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Travel Guide: Savannah, Georgia

The sound of horses and their carriages clapping on the cobblestones. The sweet smell of Confederate jasmine. The sight of steamboats and ships idling down the Savannah River. And, of course, the blissful buzz of a refreshing hand-crafted cocktail. Ahhhh. Savannah, Georgia: the epitome of Southern charm and hospitality. Read on to see why you must come to this picturesque Georgia town and where to drink, eat and stay while you’re here!


Savannah is somewhat like a tinier New Orleans. The city sits by a river, you can drink on the streets (as long as you have a plastic to-go cup) and the food is amazing. Not to mention, it houses tons of history and, therefore, tons of ghosts. I reckon that is why I love it so much. Although nothing can top New Orleans, in my opinion (read my Nola travel blog here!), Savannah is a close second. Luckily, it is only a five-hour car ride from my hometown of Tallahassee, but no matter where you are coming from, I promise it is worth the trip.

Where to Stay:


The 17 Hundred 90 Inn (President Street): If you are into all things spooky, this B&B is the place for you. There are a few spirits that inhabit the inn with Anna Powell being the most well-known. It is said that in the 1800s, she stayed in room 204, where she threw herself from the window and plummeted to her death in the courtyard below as her true love sailed away down the Savannah River. Unfortunately, I did not experience any hauntings, but it doesn’t mean you won’t!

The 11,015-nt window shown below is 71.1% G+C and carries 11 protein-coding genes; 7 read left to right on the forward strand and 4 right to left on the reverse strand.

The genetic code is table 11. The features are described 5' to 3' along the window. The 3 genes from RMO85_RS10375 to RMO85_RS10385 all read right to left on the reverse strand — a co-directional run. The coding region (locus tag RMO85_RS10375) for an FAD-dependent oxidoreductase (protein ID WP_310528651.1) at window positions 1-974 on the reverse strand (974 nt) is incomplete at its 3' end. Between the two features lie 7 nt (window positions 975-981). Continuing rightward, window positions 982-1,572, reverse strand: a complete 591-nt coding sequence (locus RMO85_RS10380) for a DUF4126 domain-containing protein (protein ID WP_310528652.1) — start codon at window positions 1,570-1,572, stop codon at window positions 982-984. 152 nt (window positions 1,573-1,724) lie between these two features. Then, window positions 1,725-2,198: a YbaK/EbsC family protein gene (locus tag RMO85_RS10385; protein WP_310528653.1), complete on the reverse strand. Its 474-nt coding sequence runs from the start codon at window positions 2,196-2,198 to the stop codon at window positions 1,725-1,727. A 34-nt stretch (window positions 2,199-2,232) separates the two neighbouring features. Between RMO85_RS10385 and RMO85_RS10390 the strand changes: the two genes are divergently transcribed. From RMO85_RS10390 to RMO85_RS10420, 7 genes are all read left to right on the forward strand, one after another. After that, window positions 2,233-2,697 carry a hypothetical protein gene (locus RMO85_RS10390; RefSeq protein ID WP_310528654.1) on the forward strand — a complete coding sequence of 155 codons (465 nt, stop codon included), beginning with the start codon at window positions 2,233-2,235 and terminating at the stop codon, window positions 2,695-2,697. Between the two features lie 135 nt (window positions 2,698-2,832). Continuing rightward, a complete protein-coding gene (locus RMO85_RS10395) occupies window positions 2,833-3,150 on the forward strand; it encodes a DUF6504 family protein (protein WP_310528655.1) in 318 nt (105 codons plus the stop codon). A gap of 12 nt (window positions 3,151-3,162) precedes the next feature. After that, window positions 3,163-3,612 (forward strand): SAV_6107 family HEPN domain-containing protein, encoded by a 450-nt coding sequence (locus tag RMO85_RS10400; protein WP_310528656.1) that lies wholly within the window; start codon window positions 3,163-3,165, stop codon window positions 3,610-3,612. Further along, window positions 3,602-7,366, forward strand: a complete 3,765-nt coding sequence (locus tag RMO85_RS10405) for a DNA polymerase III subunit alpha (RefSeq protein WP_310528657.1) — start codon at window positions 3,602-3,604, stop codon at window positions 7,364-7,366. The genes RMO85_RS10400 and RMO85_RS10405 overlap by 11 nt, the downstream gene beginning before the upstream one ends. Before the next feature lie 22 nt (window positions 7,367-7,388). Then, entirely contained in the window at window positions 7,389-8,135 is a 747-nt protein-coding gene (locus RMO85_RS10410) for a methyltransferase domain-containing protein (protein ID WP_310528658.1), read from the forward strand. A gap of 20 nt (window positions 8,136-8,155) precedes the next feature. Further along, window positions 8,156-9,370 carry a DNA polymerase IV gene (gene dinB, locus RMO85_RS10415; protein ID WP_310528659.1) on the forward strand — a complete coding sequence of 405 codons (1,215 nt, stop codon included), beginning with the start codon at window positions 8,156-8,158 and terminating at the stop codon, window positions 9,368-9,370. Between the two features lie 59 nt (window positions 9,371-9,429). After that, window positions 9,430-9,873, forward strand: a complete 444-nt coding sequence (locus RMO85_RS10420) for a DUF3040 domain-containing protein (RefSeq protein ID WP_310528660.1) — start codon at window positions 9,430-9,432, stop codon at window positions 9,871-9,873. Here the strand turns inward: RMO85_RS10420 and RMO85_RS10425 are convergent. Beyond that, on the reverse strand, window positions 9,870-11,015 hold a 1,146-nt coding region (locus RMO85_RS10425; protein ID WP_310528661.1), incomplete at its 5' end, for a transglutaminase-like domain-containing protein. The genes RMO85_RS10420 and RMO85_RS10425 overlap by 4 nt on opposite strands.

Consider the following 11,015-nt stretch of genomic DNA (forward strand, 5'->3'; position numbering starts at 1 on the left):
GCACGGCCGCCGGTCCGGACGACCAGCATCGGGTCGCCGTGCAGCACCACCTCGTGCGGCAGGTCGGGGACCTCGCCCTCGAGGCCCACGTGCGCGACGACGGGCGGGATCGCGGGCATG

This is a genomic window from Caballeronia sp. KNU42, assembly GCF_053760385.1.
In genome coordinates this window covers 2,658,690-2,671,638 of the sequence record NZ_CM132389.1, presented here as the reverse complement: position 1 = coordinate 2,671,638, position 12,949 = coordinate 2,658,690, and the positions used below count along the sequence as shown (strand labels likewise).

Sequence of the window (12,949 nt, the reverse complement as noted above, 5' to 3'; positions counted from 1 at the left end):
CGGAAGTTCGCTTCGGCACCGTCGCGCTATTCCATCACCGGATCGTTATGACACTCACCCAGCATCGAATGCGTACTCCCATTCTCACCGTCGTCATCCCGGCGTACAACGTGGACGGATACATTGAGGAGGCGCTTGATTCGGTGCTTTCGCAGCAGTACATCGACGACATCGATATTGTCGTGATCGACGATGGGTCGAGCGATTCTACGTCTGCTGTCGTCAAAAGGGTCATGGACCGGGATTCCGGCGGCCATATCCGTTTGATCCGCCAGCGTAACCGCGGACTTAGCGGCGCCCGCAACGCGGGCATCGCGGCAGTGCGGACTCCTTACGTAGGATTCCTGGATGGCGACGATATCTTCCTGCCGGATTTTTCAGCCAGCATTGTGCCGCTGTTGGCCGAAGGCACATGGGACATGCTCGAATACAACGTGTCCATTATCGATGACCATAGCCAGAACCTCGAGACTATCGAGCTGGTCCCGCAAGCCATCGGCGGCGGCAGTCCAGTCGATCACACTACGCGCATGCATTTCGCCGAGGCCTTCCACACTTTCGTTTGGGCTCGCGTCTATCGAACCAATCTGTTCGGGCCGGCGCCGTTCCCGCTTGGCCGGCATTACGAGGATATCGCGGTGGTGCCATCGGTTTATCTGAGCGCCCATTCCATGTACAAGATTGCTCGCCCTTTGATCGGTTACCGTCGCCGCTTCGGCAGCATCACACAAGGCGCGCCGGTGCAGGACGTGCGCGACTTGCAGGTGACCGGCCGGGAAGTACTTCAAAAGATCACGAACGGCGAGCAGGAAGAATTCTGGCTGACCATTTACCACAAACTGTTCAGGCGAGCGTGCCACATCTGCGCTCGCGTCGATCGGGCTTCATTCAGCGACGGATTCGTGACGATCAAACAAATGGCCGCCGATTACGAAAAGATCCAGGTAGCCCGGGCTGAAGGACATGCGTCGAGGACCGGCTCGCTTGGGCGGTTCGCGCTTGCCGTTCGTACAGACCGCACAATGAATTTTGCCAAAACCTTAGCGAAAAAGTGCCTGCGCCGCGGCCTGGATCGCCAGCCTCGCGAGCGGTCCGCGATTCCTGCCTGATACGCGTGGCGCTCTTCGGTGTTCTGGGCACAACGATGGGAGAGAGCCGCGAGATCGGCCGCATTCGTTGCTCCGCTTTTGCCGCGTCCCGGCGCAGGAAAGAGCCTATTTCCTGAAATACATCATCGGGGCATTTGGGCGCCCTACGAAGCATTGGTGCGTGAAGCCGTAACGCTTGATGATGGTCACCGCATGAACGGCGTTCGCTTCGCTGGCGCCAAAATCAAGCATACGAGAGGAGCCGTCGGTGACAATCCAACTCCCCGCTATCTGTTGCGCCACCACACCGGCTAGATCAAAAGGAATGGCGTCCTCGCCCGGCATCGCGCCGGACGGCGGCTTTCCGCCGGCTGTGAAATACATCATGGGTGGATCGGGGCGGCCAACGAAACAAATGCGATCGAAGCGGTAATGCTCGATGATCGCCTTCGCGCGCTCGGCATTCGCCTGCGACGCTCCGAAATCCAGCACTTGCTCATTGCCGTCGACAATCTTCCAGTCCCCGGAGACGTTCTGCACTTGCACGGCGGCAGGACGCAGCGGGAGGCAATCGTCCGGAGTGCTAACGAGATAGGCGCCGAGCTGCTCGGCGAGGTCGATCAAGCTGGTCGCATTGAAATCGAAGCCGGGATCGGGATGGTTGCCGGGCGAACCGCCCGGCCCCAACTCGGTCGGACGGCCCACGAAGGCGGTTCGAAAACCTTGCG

This inn is in the northern Historic District making it close to many attractions such as Colonial Cemetery. It offers beautiful rooms with 4-post beds, fireplaces and other antique furnishings. It also has a restaurant and tavern where you receive complimentary drinks in the evening and breakfast in the morning. You will not be disappointed if you stay here!

Hotel Indigo (Bay Street): This modern hotel is in the heart of the Historic District. We stayed here last month and it was so convenient to countless bars and restaurants, as well as Savannah City Market and the famous River Street. The daily complimentary mimosas didn’t hurt either.


River Street Inn: This is my favorite place I have stayed while visiting Savannah. I mean, look at that view! Definitely try to get a room with a balcony. Watch the boats glide by the Savannah River or venture through the open-air market filled with handmade crafts and jewelry. Make sure to attend the complimentary happy hour and guzzle as many glasses of wine as you can.

This inn can be accessed by Bay Street or River Street making it easy to get around. The narrow and steep 200-year-old cobblestone staircases leading to Bay Street from River Street, though, can be a little daunting. Drink and climb the staircases at your own risk!

Eat & Drink:


The Olde Pink House (Abercorn Street): This is a must while in Savannah. It is a bit on the pricier side, but how often do you get to eat amazing Southern cuisine in a 1771 pink mansion? Try the fried lobster tails with mashed potatoes and butter beans or the fried green tomatoes with sweet corn cream sauce. Make sure to make a reservation and have a “Pink Lady” cocktail while you’re there!